suspended wooden floor -> concrete floor

Postby vinnpatel » Tue Apr 08, 2008 12:46 pm

Help needed,
I am thinking of replacing my suspended ground floor with a concrete floor. My house is a terrace house.
Is this possible?
If so what do I need to do such as
- does it need planning permission?
- what do I need to check for so that the work is done to a good standard
- what about electricity and water supply to the house?
- any best practises to follow?

Also I have some of the radiator pipes running under the floor boards. What is the best thing to do about them? I am going to replace my boiler and radiators - perhaps I can get them done with this in mind.

Many thanks
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Simply Build It

Postby chris_on_tour2002 » Wed Apr 09, 2008 4:29 pm

why do you want to do this? sounds like an awful lot of unnecessary work. you need to get in a builder or structural engineer to look at it and talk you through. not a simple job and not going to be cheap. and may not even be possible. there may be a good reason for having a suspended floor, ie high water table, check it out with someone locally.
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Postby vinnpatel » Thu Apr 10, 2008 2:56 pm

Many thanks for the feedback.
I didn't know so much was involved. The reason for a concrete floor is that (I know it sounds silly) I got some mice probs and they come in through the floor. I keep plugging the holes and its ok for a while and they find another way to chew through. I founds expanding foam to fill holes where they chewed through works best since they don't chew through that to get in the house. But I am tired of plugging new holes and I thought to concrete the floor to permanently fix the problem.
Thanks anyway for your help.
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Postby chris_on_tour2002 » Sun Apr 13, 2008 12:39 pm

i think you'd be better off getting the pest controllers in, way cheaper and much more straightforward. i really dont think that filling your underfloor void with concrete is the way to tackle your pest problem. if that's your only reason for doing it, then it really isn't worth the effort. and there is no guarantees that it will keep your furry little nemeses out anyway.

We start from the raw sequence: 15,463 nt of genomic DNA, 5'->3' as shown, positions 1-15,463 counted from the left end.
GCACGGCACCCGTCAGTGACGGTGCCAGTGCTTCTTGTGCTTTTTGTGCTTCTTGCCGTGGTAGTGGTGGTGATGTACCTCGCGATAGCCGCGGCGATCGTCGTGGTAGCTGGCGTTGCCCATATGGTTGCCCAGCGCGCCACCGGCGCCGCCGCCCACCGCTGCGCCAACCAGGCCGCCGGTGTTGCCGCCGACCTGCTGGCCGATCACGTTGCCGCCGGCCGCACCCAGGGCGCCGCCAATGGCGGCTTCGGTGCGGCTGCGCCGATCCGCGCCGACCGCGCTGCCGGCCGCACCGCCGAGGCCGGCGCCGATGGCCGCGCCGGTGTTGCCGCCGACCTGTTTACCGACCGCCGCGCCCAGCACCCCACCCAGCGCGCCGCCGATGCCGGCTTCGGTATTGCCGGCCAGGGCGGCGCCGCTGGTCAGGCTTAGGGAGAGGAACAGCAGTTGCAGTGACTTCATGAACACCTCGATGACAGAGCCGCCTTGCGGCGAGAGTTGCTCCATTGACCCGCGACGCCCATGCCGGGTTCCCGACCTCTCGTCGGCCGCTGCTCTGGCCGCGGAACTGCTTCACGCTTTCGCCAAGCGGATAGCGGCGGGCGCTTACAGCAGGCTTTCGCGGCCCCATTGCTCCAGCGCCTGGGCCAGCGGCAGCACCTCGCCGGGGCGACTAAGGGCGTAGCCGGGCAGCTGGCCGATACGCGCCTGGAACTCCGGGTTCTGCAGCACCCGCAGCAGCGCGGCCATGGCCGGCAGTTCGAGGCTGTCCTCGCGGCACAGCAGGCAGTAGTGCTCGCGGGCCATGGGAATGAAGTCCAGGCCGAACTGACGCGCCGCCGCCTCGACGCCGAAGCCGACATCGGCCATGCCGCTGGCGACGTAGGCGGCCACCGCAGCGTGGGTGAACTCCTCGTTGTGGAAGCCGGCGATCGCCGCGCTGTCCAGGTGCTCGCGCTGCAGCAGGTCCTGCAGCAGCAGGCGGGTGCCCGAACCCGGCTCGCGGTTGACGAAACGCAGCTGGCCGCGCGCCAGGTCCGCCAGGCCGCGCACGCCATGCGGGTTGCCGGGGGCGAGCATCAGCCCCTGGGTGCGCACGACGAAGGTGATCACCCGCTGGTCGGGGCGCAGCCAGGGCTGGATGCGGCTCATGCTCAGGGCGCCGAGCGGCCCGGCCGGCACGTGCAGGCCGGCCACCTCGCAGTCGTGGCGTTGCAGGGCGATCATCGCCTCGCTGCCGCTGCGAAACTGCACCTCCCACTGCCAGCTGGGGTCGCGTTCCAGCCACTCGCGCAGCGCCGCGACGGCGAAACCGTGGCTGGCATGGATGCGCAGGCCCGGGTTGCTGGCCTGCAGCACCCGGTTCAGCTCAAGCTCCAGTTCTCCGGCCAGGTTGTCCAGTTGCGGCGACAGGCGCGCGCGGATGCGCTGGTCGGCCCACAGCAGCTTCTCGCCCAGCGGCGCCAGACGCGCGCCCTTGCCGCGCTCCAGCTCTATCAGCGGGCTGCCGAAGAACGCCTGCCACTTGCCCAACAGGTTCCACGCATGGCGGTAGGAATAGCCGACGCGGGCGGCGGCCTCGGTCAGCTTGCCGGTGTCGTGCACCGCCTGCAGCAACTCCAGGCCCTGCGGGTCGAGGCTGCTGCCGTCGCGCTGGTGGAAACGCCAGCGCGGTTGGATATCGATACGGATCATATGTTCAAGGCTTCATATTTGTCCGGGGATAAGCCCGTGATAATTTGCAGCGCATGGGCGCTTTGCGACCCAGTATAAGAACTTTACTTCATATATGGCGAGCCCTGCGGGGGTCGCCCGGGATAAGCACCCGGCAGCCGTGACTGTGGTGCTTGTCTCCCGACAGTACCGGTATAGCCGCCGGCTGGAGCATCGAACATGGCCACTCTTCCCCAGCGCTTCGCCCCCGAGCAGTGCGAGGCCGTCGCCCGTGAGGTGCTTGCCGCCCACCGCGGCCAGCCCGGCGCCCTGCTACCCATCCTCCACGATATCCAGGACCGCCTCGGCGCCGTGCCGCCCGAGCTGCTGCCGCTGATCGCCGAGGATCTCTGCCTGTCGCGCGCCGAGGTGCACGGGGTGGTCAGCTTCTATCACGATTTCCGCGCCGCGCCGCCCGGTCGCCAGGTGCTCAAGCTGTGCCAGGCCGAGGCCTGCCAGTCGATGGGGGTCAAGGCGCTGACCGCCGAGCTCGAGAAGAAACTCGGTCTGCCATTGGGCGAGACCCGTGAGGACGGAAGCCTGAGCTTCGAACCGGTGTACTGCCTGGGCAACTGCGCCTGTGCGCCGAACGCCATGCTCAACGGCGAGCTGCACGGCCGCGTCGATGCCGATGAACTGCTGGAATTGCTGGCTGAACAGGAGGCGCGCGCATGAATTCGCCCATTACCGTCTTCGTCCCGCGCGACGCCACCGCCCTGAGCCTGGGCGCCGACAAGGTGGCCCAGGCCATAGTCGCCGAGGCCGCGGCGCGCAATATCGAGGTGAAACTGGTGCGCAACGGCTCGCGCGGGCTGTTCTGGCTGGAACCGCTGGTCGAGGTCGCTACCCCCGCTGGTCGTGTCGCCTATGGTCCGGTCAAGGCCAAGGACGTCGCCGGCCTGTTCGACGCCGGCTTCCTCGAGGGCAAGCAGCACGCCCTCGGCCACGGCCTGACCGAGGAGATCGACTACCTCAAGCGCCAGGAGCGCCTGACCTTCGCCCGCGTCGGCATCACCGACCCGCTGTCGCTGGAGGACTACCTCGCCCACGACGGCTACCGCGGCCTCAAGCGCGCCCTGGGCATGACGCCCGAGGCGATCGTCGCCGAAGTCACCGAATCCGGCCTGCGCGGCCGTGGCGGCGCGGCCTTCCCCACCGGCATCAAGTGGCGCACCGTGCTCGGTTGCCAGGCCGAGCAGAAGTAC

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Postby donttrythisathome » Wed Apr 16, 2008 8:54 pm

planning permission is not required but it would only need to comply with building regulations. high water levels would not be a problem as the slab would need to be laid with a 1200 gauge dpm. Suspeneded timber floor are more energy efficent when insulated properly than a concrete slab tho a slab will act as a heat store. I presonally would stay with the suspened timber and then place 200mm of insulation between joists and with the money you'll save get someone in to sort out the mice.
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Postby johner » Wed Apr 23, 2008 9:00 pm

we are doing something similar but for a different reason, our primary reason is to lay underfloor heating. You'll need to get building regs approval first if you plan to replace more than 25% of the existing floor in a room, which you are! We are taking down the chimney breast which will be used as part hard core for the concrete slab. On top of that will be the DPM, then the concrete, the insulation, poly film, underfloor piping, then the screed.

Not only will it prevent mice/rats (albeit expensive), but should help with preventing heat loss but also adding soundproofing if noise is a problem from the neighbour...

If you have the money go for it!

ps. I am NOT an expert, just a man with vision.
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Postby moss3sheets » Fri Apr 25, 2008 3:01 pm

Actually I am looking at doing a very similar project, however the reason is basically to reduce the flooring level. Am looking to extend out to side of building, however because of planning issues there will be a height restriction for the extension. To try and compensate for this will be "burrowing down' a couple of feet, and as would like all level to be equal on the finished project, will have to do the same internally. Does anyone have any opinions though on this point? As it is, there exists about 15 inches of void below existing timber flooring. However by the time the hardcore, insulation, dpm etc goes down, the finished level will rise significantly. So...looks like might have to bit of extra internal digging....does anyone think this would be problematic? [ p.s its an old edwardian building with shallow foundations]/

Thanks for any advice.
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